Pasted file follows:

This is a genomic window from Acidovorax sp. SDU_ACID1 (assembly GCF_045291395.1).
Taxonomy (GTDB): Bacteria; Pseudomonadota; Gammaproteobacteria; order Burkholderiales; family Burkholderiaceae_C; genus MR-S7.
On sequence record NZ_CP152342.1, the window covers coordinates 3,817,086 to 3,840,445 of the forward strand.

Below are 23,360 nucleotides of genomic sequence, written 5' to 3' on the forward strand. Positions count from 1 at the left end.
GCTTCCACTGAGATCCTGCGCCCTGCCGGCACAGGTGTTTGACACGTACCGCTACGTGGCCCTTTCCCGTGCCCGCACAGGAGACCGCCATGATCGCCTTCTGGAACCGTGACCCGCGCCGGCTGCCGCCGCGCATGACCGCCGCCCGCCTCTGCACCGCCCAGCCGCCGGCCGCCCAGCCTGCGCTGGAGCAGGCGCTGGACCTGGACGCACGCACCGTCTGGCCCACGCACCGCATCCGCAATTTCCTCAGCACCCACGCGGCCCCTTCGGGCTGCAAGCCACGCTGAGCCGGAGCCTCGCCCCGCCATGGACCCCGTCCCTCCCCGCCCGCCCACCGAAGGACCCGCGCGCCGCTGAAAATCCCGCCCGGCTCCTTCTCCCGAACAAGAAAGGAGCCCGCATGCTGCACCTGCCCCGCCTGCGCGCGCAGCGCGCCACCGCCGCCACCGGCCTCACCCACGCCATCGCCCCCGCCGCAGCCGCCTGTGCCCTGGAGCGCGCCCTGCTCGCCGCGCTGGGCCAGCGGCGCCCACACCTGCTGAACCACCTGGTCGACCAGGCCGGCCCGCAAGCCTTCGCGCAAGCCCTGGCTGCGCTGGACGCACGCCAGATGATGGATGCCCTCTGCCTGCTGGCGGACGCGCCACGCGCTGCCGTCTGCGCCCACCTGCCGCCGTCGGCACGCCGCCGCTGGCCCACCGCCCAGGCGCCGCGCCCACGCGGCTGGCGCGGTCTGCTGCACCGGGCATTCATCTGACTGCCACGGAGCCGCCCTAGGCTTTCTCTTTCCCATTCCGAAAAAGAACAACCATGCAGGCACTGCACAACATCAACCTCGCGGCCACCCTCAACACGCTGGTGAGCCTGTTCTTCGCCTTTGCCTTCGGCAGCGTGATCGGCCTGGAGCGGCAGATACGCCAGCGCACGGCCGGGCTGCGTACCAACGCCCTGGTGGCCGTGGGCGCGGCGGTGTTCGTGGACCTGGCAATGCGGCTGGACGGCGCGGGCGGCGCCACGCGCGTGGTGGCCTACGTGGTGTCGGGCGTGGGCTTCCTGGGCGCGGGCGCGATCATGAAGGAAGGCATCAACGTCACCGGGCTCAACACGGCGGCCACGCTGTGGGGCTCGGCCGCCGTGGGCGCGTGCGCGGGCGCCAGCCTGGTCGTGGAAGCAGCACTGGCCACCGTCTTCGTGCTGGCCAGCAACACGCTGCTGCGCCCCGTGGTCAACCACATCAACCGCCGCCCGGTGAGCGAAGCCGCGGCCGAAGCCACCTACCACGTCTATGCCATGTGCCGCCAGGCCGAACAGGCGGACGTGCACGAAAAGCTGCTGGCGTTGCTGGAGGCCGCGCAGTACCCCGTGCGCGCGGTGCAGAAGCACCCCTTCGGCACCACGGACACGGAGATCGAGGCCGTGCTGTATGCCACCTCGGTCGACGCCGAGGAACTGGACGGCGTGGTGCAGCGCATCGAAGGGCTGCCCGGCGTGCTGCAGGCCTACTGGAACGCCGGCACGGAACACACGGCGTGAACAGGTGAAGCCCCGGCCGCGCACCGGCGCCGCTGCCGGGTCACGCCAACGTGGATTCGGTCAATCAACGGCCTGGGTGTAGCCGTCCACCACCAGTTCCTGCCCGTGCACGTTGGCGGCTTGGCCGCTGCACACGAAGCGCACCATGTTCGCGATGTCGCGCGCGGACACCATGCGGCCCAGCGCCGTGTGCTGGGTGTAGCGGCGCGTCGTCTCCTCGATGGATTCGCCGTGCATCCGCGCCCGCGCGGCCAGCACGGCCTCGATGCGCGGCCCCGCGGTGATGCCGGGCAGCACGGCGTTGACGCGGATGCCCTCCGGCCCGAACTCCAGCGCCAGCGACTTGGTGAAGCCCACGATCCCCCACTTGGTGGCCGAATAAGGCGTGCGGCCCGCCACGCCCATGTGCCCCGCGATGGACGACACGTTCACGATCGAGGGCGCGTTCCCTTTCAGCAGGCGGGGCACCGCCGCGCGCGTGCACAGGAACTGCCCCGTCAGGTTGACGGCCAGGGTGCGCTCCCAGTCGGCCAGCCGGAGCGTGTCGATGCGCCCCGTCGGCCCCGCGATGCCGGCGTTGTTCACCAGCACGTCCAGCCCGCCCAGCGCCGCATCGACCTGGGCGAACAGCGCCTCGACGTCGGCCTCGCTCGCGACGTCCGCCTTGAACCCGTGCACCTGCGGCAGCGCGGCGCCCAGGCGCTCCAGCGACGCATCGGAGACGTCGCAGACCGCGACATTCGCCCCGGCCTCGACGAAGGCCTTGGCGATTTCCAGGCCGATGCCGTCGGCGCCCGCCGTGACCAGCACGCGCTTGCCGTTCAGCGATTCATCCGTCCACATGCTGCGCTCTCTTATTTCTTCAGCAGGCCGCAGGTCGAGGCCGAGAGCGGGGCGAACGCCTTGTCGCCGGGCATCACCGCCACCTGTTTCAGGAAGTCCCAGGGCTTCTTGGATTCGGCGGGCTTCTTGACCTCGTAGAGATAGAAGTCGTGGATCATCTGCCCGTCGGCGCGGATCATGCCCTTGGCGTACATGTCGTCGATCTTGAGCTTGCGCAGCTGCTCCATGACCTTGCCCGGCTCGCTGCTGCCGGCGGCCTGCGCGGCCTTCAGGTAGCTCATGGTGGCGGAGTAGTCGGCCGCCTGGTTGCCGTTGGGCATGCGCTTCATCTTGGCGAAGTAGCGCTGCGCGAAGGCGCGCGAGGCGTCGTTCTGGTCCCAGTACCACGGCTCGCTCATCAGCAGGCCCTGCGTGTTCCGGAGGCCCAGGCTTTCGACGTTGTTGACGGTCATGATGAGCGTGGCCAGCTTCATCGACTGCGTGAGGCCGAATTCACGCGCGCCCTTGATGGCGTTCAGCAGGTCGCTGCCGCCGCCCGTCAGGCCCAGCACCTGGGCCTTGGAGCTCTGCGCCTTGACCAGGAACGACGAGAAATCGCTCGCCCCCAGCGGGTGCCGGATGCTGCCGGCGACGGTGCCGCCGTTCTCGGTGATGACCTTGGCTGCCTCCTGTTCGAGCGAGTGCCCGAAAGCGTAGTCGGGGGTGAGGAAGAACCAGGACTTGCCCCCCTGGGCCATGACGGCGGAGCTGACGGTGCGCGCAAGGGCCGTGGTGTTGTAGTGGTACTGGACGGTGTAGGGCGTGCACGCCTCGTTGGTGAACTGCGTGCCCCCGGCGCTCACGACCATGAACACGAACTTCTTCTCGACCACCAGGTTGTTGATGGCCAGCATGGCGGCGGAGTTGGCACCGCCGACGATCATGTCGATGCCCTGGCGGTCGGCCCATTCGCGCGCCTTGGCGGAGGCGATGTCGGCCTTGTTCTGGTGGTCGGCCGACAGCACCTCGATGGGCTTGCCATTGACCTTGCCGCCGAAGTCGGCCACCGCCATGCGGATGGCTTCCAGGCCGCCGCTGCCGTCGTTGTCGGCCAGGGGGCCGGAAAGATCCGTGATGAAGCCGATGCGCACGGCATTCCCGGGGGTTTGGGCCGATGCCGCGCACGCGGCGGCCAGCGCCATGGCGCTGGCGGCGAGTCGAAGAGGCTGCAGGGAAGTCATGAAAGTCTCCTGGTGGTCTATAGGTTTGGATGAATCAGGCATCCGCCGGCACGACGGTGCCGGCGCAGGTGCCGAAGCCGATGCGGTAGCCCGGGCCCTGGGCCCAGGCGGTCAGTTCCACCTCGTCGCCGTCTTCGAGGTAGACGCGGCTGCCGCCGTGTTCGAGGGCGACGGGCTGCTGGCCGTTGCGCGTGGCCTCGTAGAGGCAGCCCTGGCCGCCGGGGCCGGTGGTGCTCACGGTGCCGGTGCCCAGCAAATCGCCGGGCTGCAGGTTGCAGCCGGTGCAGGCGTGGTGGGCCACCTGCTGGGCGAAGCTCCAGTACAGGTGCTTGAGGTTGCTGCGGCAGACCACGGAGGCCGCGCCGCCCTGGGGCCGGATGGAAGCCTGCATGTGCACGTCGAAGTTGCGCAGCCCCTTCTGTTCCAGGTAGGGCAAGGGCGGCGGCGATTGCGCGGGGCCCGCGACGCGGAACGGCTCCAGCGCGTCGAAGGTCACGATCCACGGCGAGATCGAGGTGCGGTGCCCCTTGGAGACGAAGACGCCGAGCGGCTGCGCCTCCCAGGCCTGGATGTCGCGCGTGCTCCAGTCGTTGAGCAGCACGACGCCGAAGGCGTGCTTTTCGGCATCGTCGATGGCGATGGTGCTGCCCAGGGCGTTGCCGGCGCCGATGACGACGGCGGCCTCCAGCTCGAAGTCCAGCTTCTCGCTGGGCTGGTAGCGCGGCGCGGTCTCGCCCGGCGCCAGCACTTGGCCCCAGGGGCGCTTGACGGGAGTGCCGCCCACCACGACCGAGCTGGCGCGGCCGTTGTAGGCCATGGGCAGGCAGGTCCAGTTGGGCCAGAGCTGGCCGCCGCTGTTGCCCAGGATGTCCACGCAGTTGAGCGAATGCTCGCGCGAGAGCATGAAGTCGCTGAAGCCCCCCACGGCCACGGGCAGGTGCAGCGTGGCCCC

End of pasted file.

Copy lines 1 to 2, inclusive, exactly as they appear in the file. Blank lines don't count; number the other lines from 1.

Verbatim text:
This is a genomic window from Acidovorax sp. SDU_ACID1 (assembly GCF_045291395.1).
Taxonomy (GTDB): Bacteria; Pseudomonadota; Gammaproteobacteria; order Burkholderiales; family Burkholderiaceae_C; genus MR-S7.